[mythtv-users] "get the sources and fix it yourself"

Joe Borne joe.borne at gmail.com
Fri Sep 28 14:36:26 UTC 2007

This is a subject rather near and dear to me so I'm going to butt in and

I'm a primarily self taught Linux user, coming from a Mac and Unix, not
Windows, background. Over the years I have encountered the attitude Eric and
Rick expound in their article. It is frustrating at best, and infuriating at
worst. There is a hypocrisy and dichotomy in the Linux community about this
subject that approaches the absurd.

Years ago I encountered this in the IRC linux help channel. I was engaged in
a conversation about a particular set of tools when I voiced the opinion
that tools for managing Linux systems needed to be given interfaces for the
average user. I was shocked when I was immediately kicked and banned from
the channel for this. The channel owner then sent me a scorchingly hot
private message informing me that what I was endorsing was the opposite of
the spirit of Linux and would not be tolerated. He ended his message with a
note about how Linux was going to take over and kill Microsoft.

I found this a laughable dichotomy.

Here this individual was waging war on an enemy, and was with zealous fervor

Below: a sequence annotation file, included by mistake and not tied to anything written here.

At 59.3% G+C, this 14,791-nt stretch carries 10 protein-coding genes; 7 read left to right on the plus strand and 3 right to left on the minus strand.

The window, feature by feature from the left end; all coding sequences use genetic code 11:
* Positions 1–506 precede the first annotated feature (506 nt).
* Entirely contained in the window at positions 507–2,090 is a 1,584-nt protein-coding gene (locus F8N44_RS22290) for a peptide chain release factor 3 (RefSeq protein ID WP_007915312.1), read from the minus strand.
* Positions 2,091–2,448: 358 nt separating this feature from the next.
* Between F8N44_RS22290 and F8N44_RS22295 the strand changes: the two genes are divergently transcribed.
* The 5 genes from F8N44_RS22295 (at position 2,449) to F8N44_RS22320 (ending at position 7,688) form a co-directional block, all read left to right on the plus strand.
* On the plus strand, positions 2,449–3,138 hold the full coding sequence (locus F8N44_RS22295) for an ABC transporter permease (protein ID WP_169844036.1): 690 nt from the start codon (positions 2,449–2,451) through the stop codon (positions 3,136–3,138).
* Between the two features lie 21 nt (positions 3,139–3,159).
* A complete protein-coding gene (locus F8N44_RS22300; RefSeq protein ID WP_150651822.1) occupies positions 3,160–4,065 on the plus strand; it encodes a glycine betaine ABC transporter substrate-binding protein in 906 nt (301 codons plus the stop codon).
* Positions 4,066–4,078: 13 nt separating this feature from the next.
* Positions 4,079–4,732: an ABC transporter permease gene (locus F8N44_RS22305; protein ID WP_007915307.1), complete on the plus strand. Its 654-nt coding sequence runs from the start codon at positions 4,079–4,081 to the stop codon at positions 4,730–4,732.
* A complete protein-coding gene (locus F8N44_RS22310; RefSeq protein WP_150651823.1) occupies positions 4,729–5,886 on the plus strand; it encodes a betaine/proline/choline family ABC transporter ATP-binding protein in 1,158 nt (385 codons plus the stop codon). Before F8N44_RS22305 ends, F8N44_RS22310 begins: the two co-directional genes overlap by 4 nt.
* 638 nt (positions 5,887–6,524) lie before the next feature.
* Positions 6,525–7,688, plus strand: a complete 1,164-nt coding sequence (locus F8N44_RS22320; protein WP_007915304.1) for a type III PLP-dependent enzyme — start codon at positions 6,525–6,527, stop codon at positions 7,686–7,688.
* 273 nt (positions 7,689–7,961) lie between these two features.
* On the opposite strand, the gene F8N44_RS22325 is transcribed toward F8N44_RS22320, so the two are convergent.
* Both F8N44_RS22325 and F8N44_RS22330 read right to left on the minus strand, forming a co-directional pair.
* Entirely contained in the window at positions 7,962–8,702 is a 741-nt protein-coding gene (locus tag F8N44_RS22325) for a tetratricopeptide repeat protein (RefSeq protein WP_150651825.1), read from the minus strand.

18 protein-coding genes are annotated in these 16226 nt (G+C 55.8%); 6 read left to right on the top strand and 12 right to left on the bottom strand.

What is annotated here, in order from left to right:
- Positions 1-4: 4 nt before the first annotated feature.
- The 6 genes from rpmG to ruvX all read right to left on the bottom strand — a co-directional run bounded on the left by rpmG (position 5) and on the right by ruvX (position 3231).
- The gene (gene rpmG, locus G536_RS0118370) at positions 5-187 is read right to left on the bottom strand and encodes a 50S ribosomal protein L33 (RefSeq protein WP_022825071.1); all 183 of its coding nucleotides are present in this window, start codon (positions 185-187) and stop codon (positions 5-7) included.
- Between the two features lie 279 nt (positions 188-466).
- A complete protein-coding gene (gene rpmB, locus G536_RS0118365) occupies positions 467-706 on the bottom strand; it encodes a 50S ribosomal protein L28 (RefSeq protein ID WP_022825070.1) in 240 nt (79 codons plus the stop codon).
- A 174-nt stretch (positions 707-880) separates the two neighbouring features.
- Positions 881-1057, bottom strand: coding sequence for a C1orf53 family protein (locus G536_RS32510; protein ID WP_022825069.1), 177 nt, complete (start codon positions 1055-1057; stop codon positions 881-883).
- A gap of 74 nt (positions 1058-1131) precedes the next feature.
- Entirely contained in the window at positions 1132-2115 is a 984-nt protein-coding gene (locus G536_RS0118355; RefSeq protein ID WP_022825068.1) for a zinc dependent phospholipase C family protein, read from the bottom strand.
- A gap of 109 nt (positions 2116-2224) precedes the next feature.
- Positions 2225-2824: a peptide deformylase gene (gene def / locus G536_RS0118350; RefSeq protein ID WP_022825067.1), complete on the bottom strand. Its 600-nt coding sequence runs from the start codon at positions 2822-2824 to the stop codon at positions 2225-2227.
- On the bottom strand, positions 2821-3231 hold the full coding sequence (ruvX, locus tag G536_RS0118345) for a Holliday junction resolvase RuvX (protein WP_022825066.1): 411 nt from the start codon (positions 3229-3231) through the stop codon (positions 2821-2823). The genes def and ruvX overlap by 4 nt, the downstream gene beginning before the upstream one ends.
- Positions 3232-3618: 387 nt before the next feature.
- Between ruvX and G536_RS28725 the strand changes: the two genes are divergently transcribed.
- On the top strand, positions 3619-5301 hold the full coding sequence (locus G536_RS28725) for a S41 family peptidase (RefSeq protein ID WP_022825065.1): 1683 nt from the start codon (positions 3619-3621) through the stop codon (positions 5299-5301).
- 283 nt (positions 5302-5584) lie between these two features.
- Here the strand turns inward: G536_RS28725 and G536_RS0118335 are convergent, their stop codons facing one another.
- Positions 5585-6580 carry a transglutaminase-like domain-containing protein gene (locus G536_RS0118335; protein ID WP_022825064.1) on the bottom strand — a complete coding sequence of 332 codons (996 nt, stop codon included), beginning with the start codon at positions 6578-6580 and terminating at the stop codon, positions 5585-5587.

believing he would inevitably win. However he had his head in the sand about
using tools that would assist in drawing believers to his cause.

In the entire course of history I cannot think of a case where someone has
built a following by telling everyone new to it that they are stupid.

This "technorati/Intelligencia" attitude seems to have permeated the Linux
community, and in my opinion it must be purged if we want Linux to cross
over into the average user community. You cannot attract people to your
cause if you castigate anyone who asks a question you feel is beneath being
answered, or asks a question improperly. In the time it takes to type "RTFM
you stupid noob!" or "Google is your friend", you could just as easily type
"try 'man <subject>', I think it's in there". By doing so you help them get
their answer, teach them a valuable tool for finding answers, and give them
a positive impression of the Linux community.

If people are rude in demanding bug fixes, changes or features, I have found
it's best to politely remind them that free software isn't really free, it's
just paid for by the people who develop it. "They pay with their time,
effort and skills so you don't have to pay with your income. So you have to
be respectful of them so they will continue to develop for you. I realize
this is frustrating, but on average open source software addresses bugs and
upgrades faster than commercial solutions do".

In essence, if you do a good job for someone they will tell one or two
people. But if you do a bad job, or you are rude, they will tell EVERYONE,
and they certainly won't come back.

In my opinion, the haughty attitude of many long term Linux users has been
the #1 impediment to the spread of Linux. In fact, I think Linux succeeds
_in spite of_ the Linux user support community, not because of it.

Let's change that. Ubuntu and their user forums proves it can be done.
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